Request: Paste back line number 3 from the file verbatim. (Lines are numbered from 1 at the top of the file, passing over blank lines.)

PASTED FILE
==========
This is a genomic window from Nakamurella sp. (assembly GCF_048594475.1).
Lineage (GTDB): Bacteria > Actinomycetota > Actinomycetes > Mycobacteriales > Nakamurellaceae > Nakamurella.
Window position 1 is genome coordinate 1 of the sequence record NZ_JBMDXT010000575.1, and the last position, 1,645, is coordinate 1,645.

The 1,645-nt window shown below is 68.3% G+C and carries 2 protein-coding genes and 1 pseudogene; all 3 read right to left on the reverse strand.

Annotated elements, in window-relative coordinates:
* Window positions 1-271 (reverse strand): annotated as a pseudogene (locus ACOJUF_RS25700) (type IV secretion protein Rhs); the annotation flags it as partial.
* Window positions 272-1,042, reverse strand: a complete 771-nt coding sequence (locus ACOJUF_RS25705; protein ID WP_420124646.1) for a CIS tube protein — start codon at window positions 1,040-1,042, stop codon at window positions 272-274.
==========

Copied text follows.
Window position 1 is genome coordinate 1 of the sequence record NZ_JBMDXT010000575.1, and the last position, 1,645, is coordinate 1,645.